Walking The Pakihi Track (Pakihi Rd
To Hut & Return)

 
On the Pakihi Suspension Bridge on a beautiful Winter's day. To the right (as you walk onto the bridge), you can still see remnants of the original bridge that was damaged in a storm.

On the Pakihi Suspension Bridge on a beautiful Winter's day. To the right (as you walk onto the bridge), you can still see remnants of the original bridge that was damaged in a storm.

 

I have been planning on walking the Pakihi Track since I came across a photo of the suspension bridge earlier this year. Unfortunately at this time, there is a massive slip that has taken out a part of the track about 300m upstream of the Pakihi Hut, so I couldn’t start my hike from Motu Rd. Instead I walked from Pakihi Rd to the hut and back on the same day. It was still an 18km hike, and was glad to finally make use of the hiking poles I bought as fatigue began to set in on my legs on the way back.

The Pakihi Track is a 20.7km dual use track for walkers/runners as well being a Grade 4 MTB track. Riders can only ride downhill, starting at Motu Rd. Walkers and runners can go both ways. I hope to see the other half of the track once the slip has been repaired - you can keep an eye on the Department of Conservation website for track updates, or head to the Motu Trails Cycleway on Facebook. For shuttle drop off and pick up, make sure to contact Motu Cycle Trails.

 
Did you know that the track was first carved out in 1905...with hand tools?

I left Whakatane just before 8am, and my first stop was at Two Fish Cafe in Opotiki for a triple-shot soy mocha. Early start and a long day in the bush warranted a decent coffee. It was also a nice surprise to run into Indi, a former dancer at the studio. Her parents own the cafe, and she was there having breakfast with her grandmother before she headed back to Auckland that day. Before I headed to Pakihi Rd, I made sure to text my friend Susan who also lived in Opotiki, so she knew what time I expected to be out later in the afternoon.

Allow for a 35 minute drive from Opotiki to the Pakihi Rd carpark. Many sections are windy and narrow, with a speed limit of
30km p/hr for a good reason!

A private suspension bridge marked with a closed gate - there were several houses along the track. The gate was open on my way back, but decided not to cross in the end.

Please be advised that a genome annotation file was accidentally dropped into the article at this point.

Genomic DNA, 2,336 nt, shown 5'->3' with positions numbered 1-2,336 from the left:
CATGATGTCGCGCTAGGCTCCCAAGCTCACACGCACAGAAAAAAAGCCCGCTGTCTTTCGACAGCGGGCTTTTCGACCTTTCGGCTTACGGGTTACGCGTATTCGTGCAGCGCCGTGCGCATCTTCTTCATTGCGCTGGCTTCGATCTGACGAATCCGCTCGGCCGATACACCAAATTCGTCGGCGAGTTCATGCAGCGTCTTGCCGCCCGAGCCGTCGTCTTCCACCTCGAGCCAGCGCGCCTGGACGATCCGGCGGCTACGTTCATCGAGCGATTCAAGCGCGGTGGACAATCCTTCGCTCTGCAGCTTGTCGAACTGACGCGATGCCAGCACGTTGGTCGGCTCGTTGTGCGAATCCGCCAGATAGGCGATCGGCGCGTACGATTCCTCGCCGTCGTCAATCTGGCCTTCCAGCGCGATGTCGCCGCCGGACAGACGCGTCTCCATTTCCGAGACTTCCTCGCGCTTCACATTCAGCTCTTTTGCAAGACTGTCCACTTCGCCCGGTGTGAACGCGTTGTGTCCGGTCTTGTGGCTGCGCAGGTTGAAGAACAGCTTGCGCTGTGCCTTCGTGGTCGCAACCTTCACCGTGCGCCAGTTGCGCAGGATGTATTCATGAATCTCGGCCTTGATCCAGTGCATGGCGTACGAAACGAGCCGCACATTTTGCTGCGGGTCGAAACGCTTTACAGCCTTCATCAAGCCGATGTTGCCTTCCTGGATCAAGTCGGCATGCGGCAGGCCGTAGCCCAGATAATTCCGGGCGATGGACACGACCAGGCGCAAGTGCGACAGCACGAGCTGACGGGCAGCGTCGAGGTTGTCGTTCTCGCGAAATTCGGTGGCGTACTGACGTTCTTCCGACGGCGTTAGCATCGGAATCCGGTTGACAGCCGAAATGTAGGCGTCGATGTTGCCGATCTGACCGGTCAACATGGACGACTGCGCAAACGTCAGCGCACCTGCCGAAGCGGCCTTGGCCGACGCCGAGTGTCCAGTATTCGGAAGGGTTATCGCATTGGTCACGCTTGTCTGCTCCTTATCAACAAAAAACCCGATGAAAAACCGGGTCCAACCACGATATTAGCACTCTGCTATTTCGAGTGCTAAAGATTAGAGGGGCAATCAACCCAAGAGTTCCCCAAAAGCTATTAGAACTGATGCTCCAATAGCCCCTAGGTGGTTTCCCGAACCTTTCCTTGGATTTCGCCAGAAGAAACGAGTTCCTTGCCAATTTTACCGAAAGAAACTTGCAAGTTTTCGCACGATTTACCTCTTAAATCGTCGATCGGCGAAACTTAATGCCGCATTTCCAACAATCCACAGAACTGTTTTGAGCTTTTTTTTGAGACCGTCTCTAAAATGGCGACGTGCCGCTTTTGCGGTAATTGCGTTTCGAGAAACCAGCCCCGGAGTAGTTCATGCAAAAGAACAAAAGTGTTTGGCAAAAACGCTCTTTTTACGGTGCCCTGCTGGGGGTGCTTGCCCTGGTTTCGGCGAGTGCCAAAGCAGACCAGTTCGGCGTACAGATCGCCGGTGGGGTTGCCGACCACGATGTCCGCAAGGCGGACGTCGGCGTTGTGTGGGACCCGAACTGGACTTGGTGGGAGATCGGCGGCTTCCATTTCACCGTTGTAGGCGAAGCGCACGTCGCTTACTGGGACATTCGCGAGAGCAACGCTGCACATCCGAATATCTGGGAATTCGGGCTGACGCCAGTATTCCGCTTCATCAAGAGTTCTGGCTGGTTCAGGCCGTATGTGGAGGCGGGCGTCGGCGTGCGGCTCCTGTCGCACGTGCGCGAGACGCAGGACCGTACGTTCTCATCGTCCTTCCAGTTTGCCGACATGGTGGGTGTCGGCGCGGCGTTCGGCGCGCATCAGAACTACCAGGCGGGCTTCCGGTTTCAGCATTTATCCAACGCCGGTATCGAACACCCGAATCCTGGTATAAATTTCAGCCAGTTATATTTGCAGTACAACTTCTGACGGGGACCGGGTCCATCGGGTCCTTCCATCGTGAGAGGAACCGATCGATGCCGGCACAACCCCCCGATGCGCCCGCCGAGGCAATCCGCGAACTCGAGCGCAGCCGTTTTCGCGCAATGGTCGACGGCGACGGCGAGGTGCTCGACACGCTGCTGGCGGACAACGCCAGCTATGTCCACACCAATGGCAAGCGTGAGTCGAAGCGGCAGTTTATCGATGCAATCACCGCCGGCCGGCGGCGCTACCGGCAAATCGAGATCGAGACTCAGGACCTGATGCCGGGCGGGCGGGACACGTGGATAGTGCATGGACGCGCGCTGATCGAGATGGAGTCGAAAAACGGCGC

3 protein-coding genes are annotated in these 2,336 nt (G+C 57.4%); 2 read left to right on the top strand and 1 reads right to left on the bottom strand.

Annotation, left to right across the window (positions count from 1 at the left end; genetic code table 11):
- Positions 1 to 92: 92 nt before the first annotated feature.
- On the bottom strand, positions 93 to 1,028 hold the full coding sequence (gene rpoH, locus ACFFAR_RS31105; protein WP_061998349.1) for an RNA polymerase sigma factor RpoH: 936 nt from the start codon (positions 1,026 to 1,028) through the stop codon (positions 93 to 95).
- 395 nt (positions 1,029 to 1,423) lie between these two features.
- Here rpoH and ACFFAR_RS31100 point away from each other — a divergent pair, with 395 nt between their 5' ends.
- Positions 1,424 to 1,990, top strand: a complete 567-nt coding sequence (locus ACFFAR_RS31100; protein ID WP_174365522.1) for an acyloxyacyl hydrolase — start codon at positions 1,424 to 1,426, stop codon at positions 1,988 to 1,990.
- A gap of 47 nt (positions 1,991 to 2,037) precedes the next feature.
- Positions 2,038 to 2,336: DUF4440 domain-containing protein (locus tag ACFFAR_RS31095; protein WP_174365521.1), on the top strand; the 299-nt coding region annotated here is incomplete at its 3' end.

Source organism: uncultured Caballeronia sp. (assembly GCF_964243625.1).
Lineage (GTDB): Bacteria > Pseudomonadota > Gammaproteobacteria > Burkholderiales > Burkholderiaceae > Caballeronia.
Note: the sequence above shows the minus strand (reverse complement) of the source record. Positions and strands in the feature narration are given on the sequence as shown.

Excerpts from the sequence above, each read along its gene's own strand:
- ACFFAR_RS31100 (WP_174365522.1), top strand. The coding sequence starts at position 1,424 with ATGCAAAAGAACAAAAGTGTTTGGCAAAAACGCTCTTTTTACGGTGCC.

A private suspension bridge marked with a closed gate - there were several houses along the track.
The gate was open on my way back, but decided not to cross in the end.

The track follows the flow of the Motu River, and you follow the river upstream if you walk from Pakihi Rd. Before the 1km mark, I came across a small suspension bridge which lead to a secluded house on the other side of the river. Not going to lie, I thought it was pretty cool. There was a small closed gate, so I respected their privacy and moved on.

The first bridge from the Pakihi Rd car park, and the last you pass if you ride down on the Grade 4 MTB track.

The first bridge from the Pakihi Rd car park, and the last you pass if you ride down on the Grade 4 MTB track.

Did you know that the track was first carved out in 1905...with hand tools? They had hoped it would become the road that links Motu and Opotiki, though unfortunately it didn’t turn out that way. The track is popular with trampers and hunters, and a few were staying at the hut that weekend.

There are 25 of these bridges in total - as I was walking the track counterclockwise, this is technically the last bridge. As you get further into the bush, there were cascading waterfalls of varying sizes which fed into the streams beneath the bridges. Even along the track, there were thick moss that had a constant trickle of water. Everywhere you turned there was life beaming - birds singing, a flowing river in various shades of turquoise, the sun’s rays warm enough to make me sweat even on a Winter’s day. To put simply...glorious.

I stopped for lunch by the river just after the 4km mark. OK so part of the track washed away which meant I had to walk down to the river anyway. Coming across multiple ‘rock zones’ and hazards explained why this is a Grade 4 track - certainly not for the faint-hearted. Exploring places like this made me wish I had invested in some gaiters, but my waterproof hiking boots did the job to keep my socks dry.

Earlier in the year, I invested in a pair of OnePlanet boots from and Bridgedale socks - both purchased from the Whakatane Great Outdoors. For great advice and outdoor gear, talk to this awesome Irish fella named Andrew.

The five foot Asian at the 5km mark on the track.

The five foot Asian at the 5km mark on the track.

The walk to the hut took me about 4 hours, which included stopping for lunch and photos. I managed the walk back around 3.5 hours, with the help of my hiking poles in the last 3km due to fatigue setting in on my legs. It isn’t a hard walk, just long. As I’m prone to cramps, I made sure to pack food that help replenish my salt levels. Thanks for a nice day out Pakihi, I will definitely be back again soon.

PHOTOGRAPHS BY RONNA GRACE FUNTELAR


Ronna Grace Funtelar is a thirtyish storyteller, creative, writer and slam poet currently based in New Zealand. She is a hobby hiker, photography and sunrise enthusiast with a passion for mindfully helping others live beyond their comfort zone.

Basically, a shorty who knows her life purpose.